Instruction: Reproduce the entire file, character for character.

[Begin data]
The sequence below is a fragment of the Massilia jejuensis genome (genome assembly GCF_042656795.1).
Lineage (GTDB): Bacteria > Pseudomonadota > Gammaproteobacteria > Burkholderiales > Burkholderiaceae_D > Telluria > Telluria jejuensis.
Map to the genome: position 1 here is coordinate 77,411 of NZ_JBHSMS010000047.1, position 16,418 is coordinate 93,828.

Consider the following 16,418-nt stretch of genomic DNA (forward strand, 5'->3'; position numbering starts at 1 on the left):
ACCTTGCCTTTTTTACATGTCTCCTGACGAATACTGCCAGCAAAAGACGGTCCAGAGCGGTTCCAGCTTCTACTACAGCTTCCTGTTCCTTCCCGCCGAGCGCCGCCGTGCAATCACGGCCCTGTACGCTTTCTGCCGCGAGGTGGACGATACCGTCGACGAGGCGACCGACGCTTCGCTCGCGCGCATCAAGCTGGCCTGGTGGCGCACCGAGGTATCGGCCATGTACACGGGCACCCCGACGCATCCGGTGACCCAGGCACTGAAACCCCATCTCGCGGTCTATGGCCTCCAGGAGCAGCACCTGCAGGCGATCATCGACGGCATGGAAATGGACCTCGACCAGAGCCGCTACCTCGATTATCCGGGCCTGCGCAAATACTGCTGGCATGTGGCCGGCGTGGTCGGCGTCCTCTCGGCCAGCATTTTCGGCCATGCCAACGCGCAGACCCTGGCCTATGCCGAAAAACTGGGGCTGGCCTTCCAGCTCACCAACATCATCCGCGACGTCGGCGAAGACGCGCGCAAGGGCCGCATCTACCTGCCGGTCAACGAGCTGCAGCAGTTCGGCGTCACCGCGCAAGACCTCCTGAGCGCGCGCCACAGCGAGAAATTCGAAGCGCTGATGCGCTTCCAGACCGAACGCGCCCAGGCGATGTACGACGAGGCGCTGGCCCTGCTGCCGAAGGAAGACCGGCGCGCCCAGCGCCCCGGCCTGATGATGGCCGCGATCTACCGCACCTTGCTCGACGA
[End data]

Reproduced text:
The sequence below is a fragment of the Massilia jejuensis genome (genome assembly GCF_042656795.1).
Lineage (GTDB): Bacteria > Pseudomonadota > Gammaproteobacteria > Burkholderiales > Burkholderiaceae_D > Telluria > Telluria jejuensis.
Map to the genome: position 1 here is coordinate 77,411 of NZ_JBHSMS010000047.1, position 16,418 is coordinate 93,828.

Consider the following 16,418-nt stretch of genomic DNA (forward strand, 5'->3'; position numbering starts at 1 on the left):
ACCTTGCCTTTTTTACATGTCTCCTGACGAATACTGCCAGCAAAAGACGGTCCAGAGCGGTTCCAGCTTCTACTACAGCTTCCTGTTCCTTCCCGCCGAGCGCCGCCGTGCAATCACGGCCCTGTACGCTTTCTGCCGCGAGGTGGACGATACCGTCGACGAGGCGACCGACGCTTCGCTCGCGCGCATCAAGCTGGCCTGGTGGCGCACCGAGGTATCGGCCATGTACACGGGCACCCCGACGCATCCGGTGACCCAGGCACTGAAACCCCATCTCGCGGTCTATGGCCTCCAGGAGCAGCACCTGCAGGCGATCATCGACGGCATGGAAATGGACCTCGACCAGAGCCGCTACCTCGATTATCCGGGCCTGCGCAAATACTGCTGGCATGTGGCCGGCGTGGTCGGCGTCCTCTCGGCCAGCATTTTCGGCCATGCCAACGCGCAGACCCTGGCCTATGCCGAAAAACTGGGGCTGGCCTTCCAGCTCACCAACATCATCCGCGACGTCGGCGAAGACGCGCGCAAGGGCCGCATCTACCTGCCGGTCAACGAGCTGCAGCAGTTCGGCGTCACCGCGCAAGACCTCCTGAGCGCGCGCCACAGCGAGAAATTCGAAGCGCTGATGCGCTTCCAGACCGAACGCGCCCAGGCGATGTACGACGAGGCGCTGGCCCTGCTGCCGAAGGAAGACCGGCGCGCCCAGCGCCCCGGCCTGATGATGGCCGCGATCTACCGCACCTTGCTCGACGA